The SEC announced it has filed charges against Ripple Labs and two of it’s executives for allegedly raising $1.3 billion through an unregistered and ongoing digital asset securities offering. In 2013 Ripple Labs launched a cross border payments network and minted 100 billion XRP token to be used as the native token of the Ripple network . It is the sale and use of the proceeds of the XRP token that is at the center of the charges.
Unlike most crypto projects that aim to distribute a large percentage of tokens to wide a range of holders, the 100 billion XRP tokens were distributed entirely to the founders and Ripple Lab’s. 20 billion were split among the founders with the remaining 80 billion allocated to Ripple Lab’s to be held in a reserve fund. The XRP tokens in the reserve fund are meant to be given away or sold to promote the currency and develop the network software.
The SEC alleges that XRP is a security and that Ripple Labs has been selling XRP since 2013 without registering it as such. If the SEC concludes that XRP should have be classified as a security for any of the past sales Ripple Labs and the two named individuals face significant fines. If the SEC deems XRP to remain classified as a security XRP could find itself de-listed from most exchanges and subject to securities compliance regulations.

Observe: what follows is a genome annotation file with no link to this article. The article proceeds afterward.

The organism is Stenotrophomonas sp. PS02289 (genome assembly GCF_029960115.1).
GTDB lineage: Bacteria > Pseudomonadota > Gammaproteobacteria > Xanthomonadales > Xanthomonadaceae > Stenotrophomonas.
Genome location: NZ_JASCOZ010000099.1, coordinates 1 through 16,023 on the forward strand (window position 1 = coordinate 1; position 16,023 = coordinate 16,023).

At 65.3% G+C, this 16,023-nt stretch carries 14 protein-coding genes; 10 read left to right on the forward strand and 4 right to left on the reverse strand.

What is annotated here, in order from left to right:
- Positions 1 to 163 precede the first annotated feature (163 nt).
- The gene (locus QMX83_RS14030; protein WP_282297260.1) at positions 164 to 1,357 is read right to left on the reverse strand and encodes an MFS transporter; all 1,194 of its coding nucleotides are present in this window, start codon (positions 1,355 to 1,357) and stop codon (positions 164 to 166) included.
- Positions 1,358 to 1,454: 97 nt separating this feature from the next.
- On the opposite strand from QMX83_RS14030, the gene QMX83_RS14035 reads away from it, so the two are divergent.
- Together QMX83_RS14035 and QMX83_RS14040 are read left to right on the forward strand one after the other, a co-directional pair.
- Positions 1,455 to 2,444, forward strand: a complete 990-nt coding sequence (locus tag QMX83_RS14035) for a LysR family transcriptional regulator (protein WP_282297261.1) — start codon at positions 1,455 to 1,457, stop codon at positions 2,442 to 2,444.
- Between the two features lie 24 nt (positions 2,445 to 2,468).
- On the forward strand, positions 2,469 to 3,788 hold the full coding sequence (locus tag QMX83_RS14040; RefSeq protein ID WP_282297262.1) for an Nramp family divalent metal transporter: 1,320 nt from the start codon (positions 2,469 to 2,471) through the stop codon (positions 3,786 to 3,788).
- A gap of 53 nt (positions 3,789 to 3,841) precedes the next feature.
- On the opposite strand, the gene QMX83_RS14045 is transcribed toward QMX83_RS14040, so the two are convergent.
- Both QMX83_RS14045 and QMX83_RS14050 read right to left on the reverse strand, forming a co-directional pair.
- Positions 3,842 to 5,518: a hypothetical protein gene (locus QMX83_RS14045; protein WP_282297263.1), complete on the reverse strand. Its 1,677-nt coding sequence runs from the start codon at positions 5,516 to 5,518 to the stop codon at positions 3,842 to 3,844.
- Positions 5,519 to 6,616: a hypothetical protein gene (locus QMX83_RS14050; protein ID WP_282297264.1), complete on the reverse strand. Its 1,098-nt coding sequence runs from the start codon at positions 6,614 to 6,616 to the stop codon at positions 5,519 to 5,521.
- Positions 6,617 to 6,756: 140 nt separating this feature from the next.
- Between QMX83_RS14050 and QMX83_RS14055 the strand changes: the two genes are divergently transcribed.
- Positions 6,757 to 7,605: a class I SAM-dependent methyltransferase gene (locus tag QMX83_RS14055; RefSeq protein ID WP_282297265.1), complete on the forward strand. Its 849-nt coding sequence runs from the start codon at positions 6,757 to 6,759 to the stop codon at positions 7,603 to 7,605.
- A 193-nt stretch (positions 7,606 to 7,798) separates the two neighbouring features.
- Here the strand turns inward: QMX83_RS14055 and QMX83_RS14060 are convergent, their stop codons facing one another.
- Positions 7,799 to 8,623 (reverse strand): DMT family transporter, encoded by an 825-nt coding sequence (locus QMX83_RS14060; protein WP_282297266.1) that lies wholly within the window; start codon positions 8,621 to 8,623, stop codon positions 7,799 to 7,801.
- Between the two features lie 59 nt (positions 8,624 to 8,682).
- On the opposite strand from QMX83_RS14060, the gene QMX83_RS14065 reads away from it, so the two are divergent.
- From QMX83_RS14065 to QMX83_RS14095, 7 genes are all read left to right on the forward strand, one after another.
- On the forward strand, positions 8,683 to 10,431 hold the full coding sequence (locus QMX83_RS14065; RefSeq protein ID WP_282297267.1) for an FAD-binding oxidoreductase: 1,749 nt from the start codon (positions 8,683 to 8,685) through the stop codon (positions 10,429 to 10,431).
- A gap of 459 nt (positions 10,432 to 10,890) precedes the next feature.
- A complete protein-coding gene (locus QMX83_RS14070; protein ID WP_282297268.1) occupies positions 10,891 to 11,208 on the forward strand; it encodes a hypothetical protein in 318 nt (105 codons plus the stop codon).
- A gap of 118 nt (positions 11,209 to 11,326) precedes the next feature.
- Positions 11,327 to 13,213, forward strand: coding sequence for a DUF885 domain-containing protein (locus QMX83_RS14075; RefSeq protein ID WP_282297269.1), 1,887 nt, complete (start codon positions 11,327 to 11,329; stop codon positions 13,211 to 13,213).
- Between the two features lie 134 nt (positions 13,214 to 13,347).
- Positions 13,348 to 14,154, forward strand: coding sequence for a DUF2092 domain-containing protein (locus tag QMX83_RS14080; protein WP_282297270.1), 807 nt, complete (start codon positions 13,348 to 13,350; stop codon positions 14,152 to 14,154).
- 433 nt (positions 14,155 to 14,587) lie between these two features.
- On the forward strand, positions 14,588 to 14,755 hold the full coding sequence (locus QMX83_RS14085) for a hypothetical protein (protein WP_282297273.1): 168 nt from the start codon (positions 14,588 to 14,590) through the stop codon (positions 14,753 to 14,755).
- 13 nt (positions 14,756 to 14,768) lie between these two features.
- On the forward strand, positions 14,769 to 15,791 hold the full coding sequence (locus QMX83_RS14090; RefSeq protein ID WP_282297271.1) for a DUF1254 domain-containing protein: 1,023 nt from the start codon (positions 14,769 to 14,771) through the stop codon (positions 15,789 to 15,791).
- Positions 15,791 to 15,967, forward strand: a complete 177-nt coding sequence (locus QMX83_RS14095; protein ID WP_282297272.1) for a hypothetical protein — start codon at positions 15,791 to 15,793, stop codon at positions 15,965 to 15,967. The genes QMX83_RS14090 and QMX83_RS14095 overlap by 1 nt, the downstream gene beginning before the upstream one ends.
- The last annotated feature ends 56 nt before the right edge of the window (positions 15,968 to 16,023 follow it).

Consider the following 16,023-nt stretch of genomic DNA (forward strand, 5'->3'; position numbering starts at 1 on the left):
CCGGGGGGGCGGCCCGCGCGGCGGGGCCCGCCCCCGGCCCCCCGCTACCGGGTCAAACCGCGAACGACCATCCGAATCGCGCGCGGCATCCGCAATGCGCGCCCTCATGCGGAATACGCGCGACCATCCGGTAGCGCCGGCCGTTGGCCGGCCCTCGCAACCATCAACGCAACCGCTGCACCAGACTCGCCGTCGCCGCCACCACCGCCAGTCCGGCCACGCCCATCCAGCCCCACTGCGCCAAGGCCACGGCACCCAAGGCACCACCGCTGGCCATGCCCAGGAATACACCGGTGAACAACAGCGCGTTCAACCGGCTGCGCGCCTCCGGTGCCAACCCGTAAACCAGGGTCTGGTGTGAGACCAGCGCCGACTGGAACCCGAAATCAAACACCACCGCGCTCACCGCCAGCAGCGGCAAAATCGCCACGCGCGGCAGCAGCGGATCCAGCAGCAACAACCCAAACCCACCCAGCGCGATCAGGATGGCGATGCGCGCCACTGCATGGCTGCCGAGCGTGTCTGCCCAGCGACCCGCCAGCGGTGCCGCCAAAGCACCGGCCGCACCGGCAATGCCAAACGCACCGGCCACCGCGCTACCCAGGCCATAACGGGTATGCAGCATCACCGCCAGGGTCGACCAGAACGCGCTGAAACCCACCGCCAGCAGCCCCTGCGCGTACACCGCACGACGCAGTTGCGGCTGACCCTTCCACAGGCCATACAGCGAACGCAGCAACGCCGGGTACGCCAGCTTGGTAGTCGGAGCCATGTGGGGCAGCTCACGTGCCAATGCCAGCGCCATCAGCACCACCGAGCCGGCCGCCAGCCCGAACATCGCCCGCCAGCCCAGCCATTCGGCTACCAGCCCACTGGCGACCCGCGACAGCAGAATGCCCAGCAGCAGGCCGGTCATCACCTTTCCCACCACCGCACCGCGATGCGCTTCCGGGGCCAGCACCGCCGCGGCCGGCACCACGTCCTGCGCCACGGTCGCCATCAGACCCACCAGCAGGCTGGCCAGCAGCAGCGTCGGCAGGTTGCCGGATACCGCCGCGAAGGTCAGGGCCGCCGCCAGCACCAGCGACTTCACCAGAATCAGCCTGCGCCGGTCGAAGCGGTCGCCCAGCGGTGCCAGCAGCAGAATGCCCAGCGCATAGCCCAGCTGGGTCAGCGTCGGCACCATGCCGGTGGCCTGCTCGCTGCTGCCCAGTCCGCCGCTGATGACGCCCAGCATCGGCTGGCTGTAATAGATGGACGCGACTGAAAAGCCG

For most projects being labelled as a security is a wet blanket on growth and adoption. The restrictions and costs associated with SEC compliance along with the limited number of exchanges willing to host a security will most often cripple a project before it can reach the critical mass required to manage the regulatory overhead.
The SEC uses the Howey Test to determine if a token is a security. The Howey Test refers to a case that reached the US Supreme Court in 1946. According to the Howey test a token that meets the following three criteria is considered a security:
- An investment of money.
- In a common enterprise.
- With an expectation of profits predominantly from the efforts of others
This action by the SEC is not surprising given that part of the proceeds from XRP sales by Ripple Labs has been used to fund development of the platform. Using a token offering to raise funds for development and then use the token as the native currency or utility token is a common approach used by many projects. Last year the company Block.one was fined $24 million by the SEC for failing to register the ICO for EOS which eventually raised $4 billion. There are enough differences between the EOS ICO and the XRP sales by Ripple Labs that one should not consider the EOS settlement as a template for the outcome of the Ripple charges.